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Asylum claims and memory of trauma: sharing our knowledge

Published online by Cambridge University Press:  02 January 2018

Jane Herlihy*
Trauma Clinic, London, Department of Clinical Psychology, University of Bristol, and Department of Psychology, University College London
Stuart W. Turner
Trauma Clinic, London and Department of Psychology, University College London, UK
Dr Jane Herlihy, Centre for the Study of Emotion and Law, 7 Devonshire Street, London WIW 5DY, UK. Email:
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Decisions about asylum are extremely difficult because of the absence of a body of objective evidence. Psychiatrists and psychologists have a breadth of knowledge relating to the memory of trauma which could help to inform the asylum process, but we need to investigate how to apply this knowledge and how to make it accessible to decision makers.

Copyright © Royal College of Psychiatrists, 2007 

In the UK, 25 710 applications for asylum were made in 2005 by people who claimed they were forced to leave their countries because of a fear of persecution. There were 33 940 appeals determined by the appeal court, the Asylum and Immigration Tribunal (Home Office, 2005). In order to make a claim, the asylum seeker usually has to relate a coherent account of events that they have experienced and which they claim led them to fear a return to their country. Of course, some will not have had the experiences that they allege – they will be presenting a false story in order to gain entry to the UK. The legal process for identifying valid claims involves written statements, interviews and court hearings, and is intended to identify those with a well-founded fear of persecution as defined in the 1951 Geneva Convention Relating to the Status of Refugees. One of the challenges with this jurisdiction is that decisions often have to be based on little more than the story that the claimant presents. The decision maker usually has to determine whether or not this is credible, in the absence of independent corroborating evidence about the applicant's personal experience.


The Working Party for Medical Evidence of the International Association of Refugee Law Judges ( has as its remit to consider whether, and if so what, general principles apply to the form, reception and evaluation of expert evidence. Currently in the UK, expert reports are rarely requested by the authorities for asylum cases, and never by the courts; solicitors acting for the asylum seeker have discretion to request expert reports in individual cases. John Barnes, one of the founding members of the working party, has argued that, because medical evidence is usually written in the form of a report for one specific claimant, there is ‘no… breadth of evidence to assist in the evaluation of medical expert evidence' (Reference BarnesBarnes, 2004: p. 354). We propose, using the example of memory functioning, that there is a body of general evidence, but that more research is required into its application in this context.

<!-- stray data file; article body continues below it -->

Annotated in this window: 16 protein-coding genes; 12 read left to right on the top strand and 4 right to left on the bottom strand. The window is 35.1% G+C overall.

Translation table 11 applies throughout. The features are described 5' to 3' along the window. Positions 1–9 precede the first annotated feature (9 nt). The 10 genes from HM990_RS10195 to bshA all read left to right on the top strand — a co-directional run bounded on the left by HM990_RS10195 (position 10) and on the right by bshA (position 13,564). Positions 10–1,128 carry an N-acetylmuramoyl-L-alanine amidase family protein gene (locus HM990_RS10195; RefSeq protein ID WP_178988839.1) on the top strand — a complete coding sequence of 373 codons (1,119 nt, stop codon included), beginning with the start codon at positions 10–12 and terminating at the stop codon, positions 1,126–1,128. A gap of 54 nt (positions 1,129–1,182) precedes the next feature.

One of the key factors when presenting a case for asylum is the ability of the asylum seeker to remember past experiences, usually traumatic, and give a coherent account of these to officials. A common assumption is that an experience of severe violence or torture will be so important that it will be remembered very clearly over the long term. If applicants for asylum change their account of their experiences (give discrepant accounts), this is therefore taken to suggest fabrication. This is an understandable view but one which is challenged by scientific evidence.

Memory and trauma

When people witness accidents or crimes, some details are more likely to be remembered than others. Eyewitnesses to highly emotive events, such as violent crimes, tend to have a good memory for central details (moments central to the narrative or emotional gist of the event). However, these central details will be remembered at the expense of details peripheral to the overall unfolding of the event (Reference Christiansen, Safer and RubinChristianson & Safer, 1996).

We also know that when people are interviewed about what they have seen, it is possible to influence their answers. Questioning techniques used by the police and the courts have been modified following work on ‘suggestibility’ which shows that the wording of a question can influence the answer given, even by well-meaning witnesses (Reference GudjenssenGudjonsson, 1997).

When it comes to memories of personal experiences, we also know that emotion plays a big part both in what is encoded at the time and what is recalled later. The Yerkes–Dodson inverted-U model of performance and emotional arousal (Reference Yerkes and DodsonYerkes & Dodson, 1908; see Reference Deffenbacher, Lloyd-Bostock and CliffordDeffenbacher, 1983) reminds us that high levels of emotion may impair encoding of any memory, not just traumatic memories.

Many psychiatric disorders are known to be associated with aspects of memory. People who are depressed tend to have a memory bias for events which reflect negatively on themselves and the world, more easily forgetting situations in which they performed well. Anxiety is also associated with an attentional bias towards threatening situations or facts (Reference Williams, Watts and MacleodWilliams et al, 1997). Both depression and post-traumatic stress disorder (PTSD) have been shown to be associated with a pattern of overgeneral memory, in which individuals have difficulty retrieving memories of specific events (Reference McNally, Lasko and MacklinMcNally et al, 1995; Reference Williams and RubinWilliams, 1995).